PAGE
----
AMERICAN CEANOTHUS
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Ceanothus americanus  L.
[=Ceanothus americanus L.  var. pitcheri  (Torr. ) A. Gray]
Douglas County, Kansas
Perennial shrub
Height: 16-40 inches
Family: Rhamnaceae - Buckthorn Family
Flowering Period:   May, June
Also Called: New jersey tea.
Stems: Shrub
Leaves: Alternate: petioles 1/6 to 1/2 inch; blade 3-veined from near base, oblong to broadly oblong-ovate, 2/5 to 4 inches long, 1/5 to 2.4 inches wide, base broadly wedge-shaped to rounded or nearly cordate, margins serrate to serrulate, tip acute or obtuse, lower surface densely puberulent, upper surface sparsely puberulent, especially along veins.
Inflorescences: Elongate panicles with scattered corymbs, terminal on short axillary shoots of the year; peduncles 1.6 to 4 inches, those of proximal inflorescences longer than subtending leaves, naked or occasionally with 1-2 distal leaf-like bracts.
Flowers: Sepals 5, white, incurved between petals, deciduous, 1/50 to 1/25 inch; petals 5, white, 1/16 to 1/10 inch, longer than sepals, long-clawed, spreading, apex not notched; stamens 5, exserted at flowering; style 3-lobed.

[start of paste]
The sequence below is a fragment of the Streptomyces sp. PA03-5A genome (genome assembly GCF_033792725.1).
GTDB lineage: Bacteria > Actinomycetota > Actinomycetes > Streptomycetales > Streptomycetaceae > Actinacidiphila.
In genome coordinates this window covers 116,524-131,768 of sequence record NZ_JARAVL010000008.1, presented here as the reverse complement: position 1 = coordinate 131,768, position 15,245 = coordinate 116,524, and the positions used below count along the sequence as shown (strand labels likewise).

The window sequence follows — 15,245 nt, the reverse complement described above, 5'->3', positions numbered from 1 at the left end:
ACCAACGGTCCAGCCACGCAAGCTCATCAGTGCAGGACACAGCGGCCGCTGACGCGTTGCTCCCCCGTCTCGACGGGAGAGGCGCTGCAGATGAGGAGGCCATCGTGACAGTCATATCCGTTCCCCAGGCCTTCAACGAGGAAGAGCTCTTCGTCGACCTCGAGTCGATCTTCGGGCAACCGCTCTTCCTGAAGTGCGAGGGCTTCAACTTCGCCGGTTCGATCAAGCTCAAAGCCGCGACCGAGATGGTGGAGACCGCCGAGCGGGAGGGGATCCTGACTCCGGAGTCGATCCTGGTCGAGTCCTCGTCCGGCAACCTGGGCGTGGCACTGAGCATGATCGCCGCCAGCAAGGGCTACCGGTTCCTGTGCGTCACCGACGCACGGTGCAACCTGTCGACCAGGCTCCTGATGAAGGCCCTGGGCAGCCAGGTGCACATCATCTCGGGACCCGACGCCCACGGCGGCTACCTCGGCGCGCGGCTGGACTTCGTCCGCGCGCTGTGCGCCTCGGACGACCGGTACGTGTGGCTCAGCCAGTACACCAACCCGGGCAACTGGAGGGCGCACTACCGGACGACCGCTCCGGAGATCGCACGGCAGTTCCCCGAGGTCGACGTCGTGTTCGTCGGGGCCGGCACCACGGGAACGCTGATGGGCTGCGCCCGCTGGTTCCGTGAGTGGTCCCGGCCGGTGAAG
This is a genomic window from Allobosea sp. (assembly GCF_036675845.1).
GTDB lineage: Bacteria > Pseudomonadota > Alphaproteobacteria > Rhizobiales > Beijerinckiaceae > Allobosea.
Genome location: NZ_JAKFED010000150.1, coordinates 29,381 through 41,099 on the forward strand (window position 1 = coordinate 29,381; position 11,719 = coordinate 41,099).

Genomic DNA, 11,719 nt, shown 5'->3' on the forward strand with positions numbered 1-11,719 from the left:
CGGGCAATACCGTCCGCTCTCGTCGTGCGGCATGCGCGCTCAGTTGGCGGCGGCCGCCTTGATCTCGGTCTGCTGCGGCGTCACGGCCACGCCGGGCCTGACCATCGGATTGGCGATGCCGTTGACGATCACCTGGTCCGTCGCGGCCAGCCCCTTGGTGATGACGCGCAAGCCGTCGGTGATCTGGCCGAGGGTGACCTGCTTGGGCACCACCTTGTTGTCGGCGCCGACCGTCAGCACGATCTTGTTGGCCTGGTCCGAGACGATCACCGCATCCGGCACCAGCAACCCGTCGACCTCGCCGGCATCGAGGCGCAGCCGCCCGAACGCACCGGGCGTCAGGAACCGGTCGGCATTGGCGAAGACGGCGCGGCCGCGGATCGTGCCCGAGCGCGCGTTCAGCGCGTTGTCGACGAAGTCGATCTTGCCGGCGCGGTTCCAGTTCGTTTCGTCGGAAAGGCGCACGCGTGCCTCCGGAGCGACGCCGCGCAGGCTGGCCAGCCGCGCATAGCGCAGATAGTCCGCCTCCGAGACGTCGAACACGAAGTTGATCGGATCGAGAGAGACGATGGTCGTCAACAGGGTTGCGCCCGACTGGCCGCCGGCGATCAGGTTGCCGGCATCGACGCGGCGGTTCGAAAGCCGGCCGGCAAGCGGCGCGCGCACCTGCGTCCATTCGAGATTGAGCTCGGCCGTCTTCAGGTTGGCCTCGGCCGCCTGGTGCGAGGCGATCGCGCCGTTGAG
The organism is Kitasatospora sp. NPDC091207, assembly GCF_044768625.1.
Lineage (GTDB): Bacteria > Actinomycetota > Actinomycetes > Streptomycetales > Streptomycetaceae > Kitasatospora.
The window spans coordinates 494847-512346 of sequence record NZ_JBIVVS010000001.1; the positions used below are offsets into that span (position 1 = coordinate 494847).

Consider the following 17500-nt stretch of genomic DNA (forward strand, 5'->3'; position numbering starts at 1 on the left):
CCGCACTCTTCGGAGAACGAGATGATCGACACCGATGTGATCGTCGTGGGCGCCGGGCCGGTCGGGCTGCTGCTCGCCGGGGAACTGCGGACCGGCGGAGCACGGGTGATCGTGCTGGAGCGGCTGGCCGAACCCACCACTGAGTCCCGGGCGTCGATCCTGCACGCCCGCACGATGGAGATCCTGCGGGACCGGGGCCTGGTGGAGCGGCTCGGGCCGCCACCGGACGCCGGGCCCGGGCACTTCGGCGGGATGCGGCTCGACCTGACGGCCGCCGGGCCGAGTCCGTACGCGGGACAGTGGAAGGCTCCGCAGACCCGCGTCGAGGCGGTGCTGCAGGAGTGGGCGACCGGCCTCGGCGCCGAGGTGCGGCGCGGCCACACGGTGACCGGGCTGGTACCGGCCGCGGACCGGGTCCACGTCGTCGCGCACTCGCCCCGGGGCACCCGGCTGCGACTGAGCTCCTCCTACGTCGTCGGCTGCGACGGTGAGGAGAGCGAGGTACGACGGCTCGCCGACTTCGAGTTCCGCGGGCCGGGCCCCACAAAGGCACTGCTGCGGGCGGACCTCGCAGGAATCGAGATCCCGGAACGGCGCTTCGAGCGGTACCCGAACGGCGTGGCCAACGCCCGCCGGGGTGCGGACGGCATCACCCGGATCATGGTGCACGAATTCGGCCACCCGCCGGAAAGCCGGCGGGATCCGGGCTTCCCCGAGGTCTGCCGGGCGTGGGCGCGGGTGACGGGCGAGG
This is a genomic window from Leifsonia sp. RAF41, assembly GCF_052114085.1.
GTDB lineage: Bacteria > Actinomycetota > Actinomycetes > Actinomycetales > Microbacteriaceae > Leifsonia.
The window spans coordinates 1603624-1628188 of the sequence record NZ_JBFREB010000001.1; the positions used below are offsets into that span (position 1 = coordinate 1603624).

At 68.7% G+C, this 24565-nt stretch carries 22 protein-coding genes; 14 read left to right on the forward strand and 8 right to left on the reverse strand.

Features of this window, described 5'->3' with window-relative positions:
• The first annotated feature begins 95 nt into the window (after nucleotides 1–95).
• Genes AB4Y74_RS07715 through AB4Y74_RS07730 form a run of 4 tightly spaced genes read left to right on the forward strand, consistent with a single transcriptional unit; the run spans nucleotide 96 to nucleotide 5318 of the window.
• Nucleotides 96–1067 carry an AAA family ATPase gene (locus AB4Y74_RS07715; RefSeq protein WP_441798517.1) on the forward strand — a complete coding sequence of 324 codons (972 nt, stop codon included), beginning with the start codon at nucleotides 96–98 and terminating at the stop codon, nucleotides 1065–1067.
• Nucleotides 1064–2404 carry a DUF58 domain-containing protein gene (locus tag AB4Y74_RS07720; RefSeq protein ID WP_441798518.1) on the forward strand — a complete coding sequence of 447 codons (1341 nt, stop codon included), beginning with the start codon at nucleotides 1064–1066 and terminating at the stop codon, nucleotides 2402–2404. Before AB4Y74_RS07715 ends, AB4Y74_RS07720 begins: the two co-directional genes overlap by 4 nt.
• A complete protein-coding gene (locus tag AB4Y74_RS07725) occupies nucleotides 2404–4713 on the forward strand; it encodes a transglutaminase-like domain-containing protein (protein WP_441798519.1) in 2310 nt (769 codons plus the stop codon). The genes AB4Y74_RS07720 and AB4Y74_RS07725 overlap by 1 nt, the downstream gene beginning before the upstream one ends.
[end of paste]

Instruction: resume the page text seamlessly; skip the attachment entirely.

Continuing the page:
Fruits: Drupes black, capsule-like, 1/6 to 1/5 inch, subtended by persistent hypanthium, 3-lobed, each lobe crested; stones usually 3; seeds 1 per stone, reddish brown, smooth, glossy, ca. 1/12 inch.
Habitat: Rocky tallgrass and mixed-grass prairies, and woodlands
Distribution: East 1/2 of Kansas
Origin: Native
Uses: Native Americans used the leaves to make a tea-like beverage and took infusions of the roots for constipation, pulmonary troubles, colds, and stomach troubles. Great Plains tribes used the woody roots as fuel when on buffalo hunts when there was a scarcity of timber. The leaves were used as a tea substitute during the Revolutionary War.
Comments: Ceanothus, from the Greek name of spiny plant not of this genus.
 See also Inland ceanothus

American ceanothus inflorescences
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American ceanothus
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American ceanothus
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American ceanothus
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American ceanothus
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American ceanothus leaves
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Douglas County, Kansas